Just recently, T-Mobile held its very first earnings call headed by their CEO, John Legere. Legere was happy and in good spirits and he has every reason to be. This year’s second quarter marked a milestone in the company’s history; in other words, the company grew. It stopped growing for quite a long time and this quarter’s rise is a welcome surprise.
This year saw the incredible growth of the compan y who welcomed more than 600,000 new postpaid accounts, which comes in second to Verizon’s numbers, and 300,000 new wholesale accounts that came from the company’s flourishing string of MVNOs, or mobile virtual network operators. Another reason to rejoice is the improved rate of customers who departed at 1.6% for the quarter. Legere also recognized the help T-Mobile got from Apple when they finally joined the company in April. Although Apple’s iconic phone had a hand in the overall growth of the company, only 29% of their subscribers chose the Apple handset and this includes new accounts and subscription upgrades. T-Mobile also sold almost a million iPhone units in the second quarter which Samsung Galaxy S4 followed with roughly 600,000 units sold.
Apart from Apple joining the team, Legere also attributed the company’s growth to their efforts to improve the way they charge consumers for mobile devices and services. Part of this effort was their move to eliminate phone subsidies and contracts in March, trading mobile devices on financing plans which they call the Un-carrier 1.0, and launched the Un-carrier 2.0 in July which is their Jump upgrade plan. During the event, Legere asked the audience to stay tuned for the Un-carrier 3.0 which will indicate better carrier plans for subscribers. One of T-Mobile’s lowest points is when they lost more than 10,000 prepaid subscribers but T-Mobile’s CEO is optimistic that they will be able to draw in more than the 10,000 they lost with the help of the brand new Simple Choice plans. These Simple Choice plans actually blur the line between postpaid and prepaid subscription plans. He also mentioned that the 8.9 million new prepaid accounts they got from MetroPCS is a great boost for the overall performance of the company. Adding all these numbers up will yield 10 million more connections for T-Mobile in just one quarter. The total of 44 million T-Mobile subscribers says a lot about the current stand of T-Mobile in the telecommunications industry.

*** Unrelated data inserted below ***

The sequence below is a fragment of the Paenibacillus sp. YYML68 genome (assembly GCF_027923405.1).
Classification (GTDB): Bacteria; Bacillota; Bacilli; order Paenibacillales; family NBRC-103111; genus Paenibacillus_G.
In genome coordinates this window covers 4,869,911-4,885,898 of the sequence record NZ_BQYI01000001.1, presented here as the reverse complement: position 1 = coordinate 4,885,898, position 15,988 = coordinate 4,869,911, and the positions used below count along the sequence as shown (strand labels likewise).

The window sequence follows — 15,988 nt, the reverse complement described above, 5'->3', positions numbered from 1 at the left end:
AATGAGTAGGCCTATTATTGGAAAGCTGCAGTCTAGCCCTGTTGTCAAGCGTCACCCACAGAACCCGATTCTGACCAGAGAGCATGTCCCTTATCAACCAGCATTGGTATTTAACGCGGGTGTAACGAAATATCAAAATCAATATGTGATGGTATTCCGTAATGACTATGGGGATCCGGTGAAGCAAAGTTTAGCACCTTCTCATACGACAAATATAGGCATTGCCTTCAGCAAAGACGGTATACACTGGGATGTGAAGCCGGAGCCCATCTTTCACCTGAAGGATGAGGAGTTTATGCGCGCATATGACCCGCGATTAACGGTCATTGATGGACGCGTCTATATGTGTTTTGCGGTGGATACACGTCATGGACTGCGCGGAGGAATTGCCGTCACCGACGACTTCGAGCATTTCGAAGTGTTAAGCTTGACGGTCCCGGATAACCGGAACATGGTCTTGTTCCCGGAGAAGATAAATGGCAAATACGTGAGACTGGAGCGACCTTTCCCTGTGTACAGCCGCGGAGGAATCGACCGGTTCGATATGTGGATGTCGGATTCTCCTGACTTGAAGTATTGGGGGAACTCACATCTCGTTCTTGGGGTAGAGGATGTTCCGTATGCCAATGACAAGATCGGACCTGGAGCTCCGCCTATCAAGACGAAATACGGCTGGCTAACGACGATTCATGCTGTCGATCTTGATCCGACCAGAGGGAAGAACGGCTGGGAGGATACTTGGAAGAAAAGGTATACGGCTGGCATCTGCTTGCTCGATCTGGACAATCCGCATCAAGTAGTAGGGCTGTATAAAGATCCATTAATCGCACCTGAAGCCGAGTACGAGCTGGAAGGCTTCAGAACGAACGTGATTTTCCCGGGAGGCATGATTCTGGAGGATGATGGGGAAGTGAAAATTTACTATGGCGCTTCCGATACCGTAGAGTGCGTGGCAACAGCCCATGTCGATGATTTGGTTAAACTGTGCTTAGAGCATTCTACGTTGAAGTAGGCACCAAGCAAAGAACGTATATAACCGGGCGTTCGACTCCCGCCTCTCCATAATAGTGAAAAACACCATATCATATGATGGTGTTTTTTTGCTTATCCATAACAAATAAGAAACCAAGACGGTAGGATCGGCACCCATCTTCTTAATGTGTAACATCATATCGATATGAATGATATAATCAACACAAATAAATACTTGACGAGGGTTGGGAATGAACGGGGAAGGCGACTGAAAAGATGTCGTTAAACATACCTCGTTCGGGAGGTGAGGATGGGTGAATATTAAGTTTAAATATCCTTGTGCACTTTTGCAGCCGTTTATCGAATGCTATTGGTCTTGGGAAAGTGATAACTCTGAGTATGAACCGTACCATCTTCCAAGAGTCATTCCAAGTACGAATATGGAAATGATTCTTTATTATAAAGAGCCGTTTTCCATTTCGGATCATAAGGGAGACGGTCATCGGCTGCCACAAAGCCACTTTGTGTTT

The Pros and Cons of Having Millions of Subscribers
Although T-Mobile can still be considered the smallest among the four major telecoms comapnies, they can no longer be described as small. T-Mobile is currently half the size of Verizon Wireless and AT&T and is only behind Sprint which is the third largest by around 10 million subscribers. Globally, T-Mobile can actually be considered to be one of the biggest and largest carriers in the world. T-Mobile’s 44 million accounts are far bigger than France’s Orange, Germany’s Deutsche Telekom and U.K.’s Everything Everywhere. Of course, there are obvious advantages to having more subscribers, especially economically. Hosting millions of subscribers under the same network and supporting infrastructure also gives T-Mobile a higher chance at scoring exclusive device deals. They also have the machinery to convince mobile phone manufacturers to optimize the handsets under their network which gives them leverage when negotiating with other equipment dealers. Although the ultimate mission of most carriers is to draw in as many subscribers as they can, signing up millions of accounts also comes with some hurdles. The larger the number of subscribers, the faster a carrier can max out its network capacity. Choppy lines and delayed text messages may prompt most consumers to switch to more promising means of communication like VoIP and this could mean potential losses for carriers. This is probably the reason why major carriers are always on the lookout for ways to improve their services like exploring and trying new technologies like the LTE network.